slice the front bodice into 3 parts (a front center and 2 front sides). The front center is going to be
a different color of fabric that we will add crisscrossed twill tape or ribbons to. The width of
your front center will depend on your body measurement, but for reference, I cut a 6″ wide panel
(for a 5″ finished panel with seam allowance) for a 34″ bust.

The first thing you will make is the front center panel. Put down strips of twill tape or ribbon in a
criss-cross pattern on your rectangle and stitch them down. The raw edges will get trimmed and

then sewn to the front side pattern pieces. (If your decorative fabric is thin like mine, then you
will want to back it with a second piece of fabric).

Once you have the front center prepped you’ll sew it to the front sides, then sew the bodice backs
to the front sides, and also join the shoulder seams according to your dress pattern. For the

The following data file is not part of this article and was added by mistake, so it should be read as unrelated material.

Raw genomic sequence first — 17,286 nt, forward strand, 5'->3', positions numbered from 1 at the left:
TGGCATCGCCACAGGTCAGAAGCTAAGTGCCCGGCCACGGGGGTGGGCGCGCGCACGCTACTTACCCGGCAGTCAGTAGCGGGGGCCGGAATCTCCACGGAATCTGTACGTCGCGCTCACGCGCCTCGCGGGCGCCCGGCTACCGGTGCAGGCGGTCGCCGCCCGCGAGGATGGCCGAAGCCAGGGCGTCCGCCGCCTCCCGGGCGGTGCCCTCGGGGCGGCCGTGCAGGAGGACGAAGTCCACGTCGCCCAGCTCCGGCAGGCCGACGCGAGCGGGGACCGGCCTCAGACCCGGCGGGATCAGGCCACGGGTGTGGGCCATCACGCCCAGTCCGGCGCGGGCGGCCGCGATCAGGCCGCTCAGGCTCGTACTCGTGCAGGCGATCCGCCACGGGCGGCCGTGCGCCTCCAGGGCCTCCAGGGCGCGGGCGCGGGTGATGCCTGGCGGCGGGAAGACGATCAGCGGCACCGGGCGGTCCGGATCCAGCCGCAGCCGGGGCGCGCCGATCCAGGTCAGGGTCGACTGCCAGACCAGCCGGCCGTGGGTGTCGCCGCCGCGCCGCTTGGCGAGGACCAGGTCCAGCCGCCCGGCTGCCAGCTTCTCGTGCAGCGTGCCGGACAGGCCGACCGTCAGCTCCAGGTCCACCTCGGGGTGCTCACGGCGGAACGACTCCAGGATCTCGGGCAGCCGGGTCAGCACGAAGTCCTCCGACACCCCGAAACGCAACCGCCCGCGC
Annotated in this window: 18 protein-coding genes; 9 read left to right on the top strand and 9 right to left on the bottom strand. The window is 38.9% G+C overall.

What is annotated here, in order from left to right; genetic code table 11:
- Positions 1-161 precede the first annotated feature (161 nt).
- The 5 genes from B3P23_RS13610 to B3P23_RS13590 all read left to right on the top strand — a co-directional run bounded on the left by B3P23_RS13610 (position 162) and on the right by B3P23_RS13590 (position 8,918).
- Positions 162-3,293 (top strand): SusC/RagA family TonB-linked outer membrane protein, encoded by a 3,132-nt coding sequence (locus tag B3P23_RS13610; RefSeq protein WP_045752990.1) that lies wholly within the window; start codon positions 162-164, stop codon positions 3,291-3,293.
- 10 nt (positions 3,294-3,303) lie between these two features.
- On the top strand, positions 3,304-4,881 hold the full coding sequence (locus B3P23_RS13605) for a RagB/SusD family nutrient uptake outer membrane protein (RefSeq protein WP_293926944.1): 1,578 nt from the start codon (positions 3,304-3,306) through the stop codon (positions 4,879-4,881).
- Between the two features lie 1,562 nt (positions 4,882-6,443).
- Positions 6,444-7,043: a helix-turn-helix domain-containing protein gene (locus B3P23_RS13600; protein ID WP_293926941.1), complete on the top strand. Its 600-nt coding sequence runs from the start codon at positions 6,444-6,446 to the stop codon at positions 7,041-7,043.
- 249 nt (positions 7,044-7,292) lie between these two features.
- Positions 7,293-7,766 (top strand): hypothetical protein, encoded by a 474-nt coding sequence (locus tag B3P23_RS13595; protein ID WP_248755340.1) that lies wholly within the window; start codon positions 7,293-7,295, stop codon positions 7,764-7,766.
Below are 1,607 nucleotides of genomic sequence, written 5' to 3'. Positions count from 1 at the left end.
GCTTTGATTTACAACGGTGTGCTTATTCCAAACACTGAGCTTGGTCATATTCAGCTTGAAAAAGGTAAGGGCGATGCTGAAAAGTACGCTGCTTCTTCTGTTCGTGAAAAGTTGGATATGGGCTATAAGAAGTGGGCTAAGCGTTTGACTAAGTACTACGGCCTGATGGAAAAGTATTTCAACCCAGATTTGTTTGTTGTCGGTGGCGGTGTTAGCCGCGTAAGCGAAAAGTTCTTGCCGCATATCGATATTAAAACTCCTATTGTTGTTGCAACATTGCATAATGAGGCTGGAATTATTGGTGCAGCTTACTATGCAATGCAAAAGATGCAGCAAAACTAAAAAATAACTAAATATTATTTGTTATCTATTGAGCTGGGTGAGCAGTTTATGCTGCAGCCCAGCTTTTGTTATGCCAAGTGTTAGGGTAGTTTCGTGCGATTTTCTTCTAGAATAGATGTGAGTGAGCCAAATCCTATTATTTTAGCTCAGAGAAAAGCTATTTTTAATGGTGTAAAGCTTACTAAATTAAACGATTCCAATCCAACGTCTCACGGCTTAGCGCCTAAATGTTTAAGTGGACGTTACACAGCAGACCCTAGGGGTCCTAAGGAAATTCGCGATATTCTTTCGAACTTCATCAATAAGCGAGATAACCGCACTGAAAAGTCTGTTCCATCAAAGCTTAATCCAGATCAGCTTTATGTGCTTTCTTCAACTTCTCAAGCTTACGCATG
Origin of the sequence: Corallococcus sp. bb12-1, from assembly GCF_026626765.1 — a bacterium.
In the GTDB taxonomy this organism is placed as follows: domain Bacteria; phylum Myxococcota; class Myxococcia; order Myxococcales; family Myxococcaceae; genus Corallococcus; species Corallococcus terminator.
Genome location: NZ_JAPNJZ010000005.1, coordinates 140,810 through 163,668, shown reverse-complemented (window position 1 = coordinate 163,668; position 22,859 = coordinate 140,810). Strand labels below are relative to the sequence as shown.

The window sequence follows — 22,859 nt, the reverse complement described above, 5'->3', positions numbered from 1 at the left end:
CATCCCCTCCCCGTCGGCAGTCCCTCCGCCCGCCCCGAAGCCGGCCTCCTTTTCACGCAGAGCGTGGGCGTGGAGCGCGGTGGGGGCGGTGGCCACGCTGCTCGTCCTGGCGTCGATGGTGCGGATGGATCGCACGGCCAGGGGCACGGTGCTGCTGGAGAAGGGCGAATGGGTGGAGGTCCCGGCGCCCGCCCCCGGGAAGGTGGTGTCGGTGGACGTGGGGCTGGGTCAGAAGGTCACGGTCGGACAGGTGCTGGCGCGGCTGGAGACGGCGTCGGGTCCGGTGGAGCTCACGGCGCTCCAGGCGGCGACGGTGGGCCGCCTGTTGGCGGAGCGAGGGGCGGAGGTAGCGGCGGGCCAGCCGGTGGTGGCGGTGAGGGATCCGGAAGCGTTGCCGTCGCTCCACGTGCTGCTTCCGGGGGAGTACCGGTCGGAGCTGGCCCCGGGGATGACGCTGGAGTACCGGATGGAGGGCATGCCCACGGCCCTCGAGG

bodice lining, you’ll do similar construction, except you’ll skip making a decorative front center
panel. Don’t forget to put darts in your back panels if your pattern calls for them.
Stitch the fashion and lining layers right sides together at the necklines and flip right side out,
creating a clean edge at the neckline. For the armholes, fold the raw edges in, pin in place, and
top-stitch. For the center back, where the zipper will go, serge the raw edges.

To make the skirt, I used two rectangular panels of 58″ wide fabric cut to a length of 30″, but the
length can vary based on your preference for a longer or shorter skirt. (I am 5’6″, and after some
length is taken up through construction and hemming, the skirt falls a few inches below my